The PCJF and the Council on American-Islamic Relations (CAIR) represented journalist and filmmaker Abby Martin in the case of Martin v. Wrigley, a federal free speech lawsuit challenging Georgia’s anti-BDS law as unconstitutional.
In 2016, Georgia passed a law requiring any person or company entering into a contract with the state that was worth $1,000 or more to sign an oath pledging they would not participate in any boycott of Israel. Numerous advocacy groups and state legislators, including then-House Minority Leader Stacey Abrams, opposed the law as a violation of free speech.
The law at issue was part of an effort to block the growing Boycott, Divestment, and Sanctions (BDS) movement. Modeled after the global South African anti-apartheid movement, the BDS movement’s stated goal is a peaceful political campaign to pressure the Israeli government to end its occupation of Palestinian territory. More than 35 states have enacted measures to restrict participation in the BDS movement.
J Street and T’ruah, the rabbinical human rights group, filed a brief supporting the challenge to the law, recognizing the profound danger it poses to First Amendment rights.
Ruling in favor of PCJF’s client, federal District Court Judge Mark Cohen wrote that this loyalty oath “discriminates based on the motive for engaging in a boycott against Israel … [and] is no different than requiring a person to espouse certain political beliefs or to engage in certain political associations.”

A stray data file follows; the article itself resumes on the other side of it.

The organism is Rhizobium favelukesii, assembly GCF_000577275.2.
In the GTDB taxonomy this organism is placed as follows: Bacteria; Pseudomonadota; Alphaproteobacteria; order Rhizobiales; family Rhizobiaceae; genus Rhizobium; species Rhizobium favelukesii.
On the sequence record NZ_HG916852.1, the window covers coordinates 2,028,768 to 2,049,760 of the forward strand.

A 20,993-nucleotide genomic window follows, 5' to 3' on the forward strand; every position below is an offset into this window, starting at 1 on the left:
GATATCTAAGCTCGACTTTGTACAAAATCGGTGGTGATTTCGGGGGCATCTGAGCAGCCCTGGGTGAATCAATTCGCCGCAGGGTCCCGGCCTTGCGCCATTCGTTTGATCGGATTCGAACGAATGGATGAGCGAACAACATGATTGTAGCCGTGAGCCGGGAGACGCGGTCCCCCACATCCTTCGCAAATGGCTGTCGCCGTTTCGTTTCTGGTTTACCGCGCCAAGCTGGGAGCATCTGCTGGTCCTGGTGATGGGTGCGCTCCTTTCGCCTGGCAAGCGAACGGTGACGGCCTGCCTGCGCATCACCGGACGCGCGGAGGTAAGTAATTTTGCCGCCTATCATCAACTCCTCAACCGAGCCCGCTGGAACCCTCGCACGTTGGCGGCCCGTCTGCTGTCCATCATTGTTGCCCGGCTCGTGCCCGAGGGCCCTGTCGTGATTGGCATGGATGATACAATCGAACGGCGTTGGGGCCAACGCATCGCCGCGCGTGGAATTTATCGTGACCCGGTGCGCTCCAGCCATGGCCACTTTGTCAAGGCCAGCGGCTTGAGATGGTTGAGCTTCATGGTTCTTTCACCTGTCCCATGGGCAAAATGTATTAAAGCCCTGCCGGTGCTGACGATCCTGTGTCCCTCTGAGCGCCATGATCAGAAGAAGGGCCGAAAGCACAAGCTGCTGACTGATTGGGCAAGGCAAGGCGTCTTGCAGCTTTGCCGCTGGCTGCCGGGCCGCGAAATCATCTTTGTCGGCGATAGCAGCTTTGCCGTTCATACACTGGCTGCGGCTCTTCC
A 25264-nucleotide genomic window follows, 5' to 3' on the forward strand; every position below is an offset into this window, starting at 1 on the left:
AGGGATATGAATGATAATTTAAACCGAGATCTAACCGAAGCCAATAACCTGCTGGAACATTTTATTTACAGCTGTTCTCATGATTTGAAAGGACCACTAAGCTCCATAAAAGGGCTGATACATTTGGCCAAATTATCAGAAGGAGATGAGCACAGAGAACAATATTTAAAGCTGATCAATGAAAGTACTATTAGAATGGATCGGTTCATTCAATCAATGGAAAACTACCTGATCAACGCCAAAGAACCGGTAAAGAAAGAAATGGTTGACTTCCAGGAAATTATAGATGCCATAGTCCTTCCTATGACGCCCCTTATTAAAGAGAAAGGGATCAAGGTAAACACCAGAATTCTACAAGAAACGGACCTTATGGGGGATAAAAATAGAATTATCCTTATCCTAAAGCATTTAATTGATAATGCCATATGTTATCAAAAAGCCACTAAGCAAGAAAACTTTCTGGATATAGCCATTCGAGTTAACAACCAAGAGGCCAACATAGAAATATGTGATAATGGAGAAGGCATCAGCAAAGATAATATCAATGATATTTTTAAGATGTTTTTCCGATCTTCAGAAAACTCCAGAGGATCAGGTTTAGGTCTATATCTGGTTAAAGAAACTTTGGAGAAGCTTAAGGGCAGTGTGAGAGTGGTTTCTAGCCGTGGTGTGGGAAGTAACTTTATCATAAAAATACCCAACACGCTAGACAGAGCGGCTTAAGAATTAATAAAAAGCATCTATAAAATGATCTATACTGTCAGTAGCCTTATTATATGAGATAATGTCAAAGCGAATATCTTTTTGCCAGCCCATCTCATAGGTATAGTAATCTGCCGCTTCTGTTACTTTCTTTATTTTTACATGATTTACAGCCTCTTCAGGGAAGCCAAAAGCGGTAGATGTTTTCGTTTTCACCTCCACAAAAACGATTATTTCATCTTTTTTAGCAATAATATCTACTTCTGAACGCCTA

In 1956, Martin Luther King, Jr. was criminalized for leading a boycott against Jim Crow apartheid in Alabama. Southern states enforced anti-boycott laws to punish and derail civil rights organizing.
Economic boycotts for the purposes of bringing about political change are entrenched in American history, beginning with colonial boycotts on British tea. Later, the Civil Rights Movement relied heavily on boycotts to combat racism and spur societal change. Cesar Chavez led the United Farm Workers grape boycott, that from 1965-1970 brought millions of Americans together to support agricultural workers and ultimately won better working conditions and labor recognition. The Supreme Court has recognized that non-violent boycotts intended to advance civil rights constitute “form[s] of speech or conduct that [are] ordinarily entitled to protection under the First and Fourteenth Amendments.” NAACP v. Claiborne Hardware Co., 458 U.S. 886 (1982).
The lawsuit was filed against the University System of Georgia, which cancelled Martin’s campus speaking event when she refused to sign the state-mandated oath. Martin, the director of the award-winning 2019 documentary, “Gaza Fights for Freedom,” had been invited to speak at an academic event about “media literacy.”
After the ruling from the federal court was issued, the Georgia state legislature worked to avoid any further adjudication in the lawsuit brought by Martin, to render the lawsuit moot by revising the law to limit its application to contracts worth more than $100,000 that are made with companies that have five or more employees, a category to which Martin did not belong. The legislature made no changes to the discriminatory provisions of the law that are unconstitutional and as such the unconstitutional law remains on the books until challenged by a large contractor.
Martin v. Wrigley et al., United States District Court of Georgia North Division | Case No. 1:20-cv-00596-MHC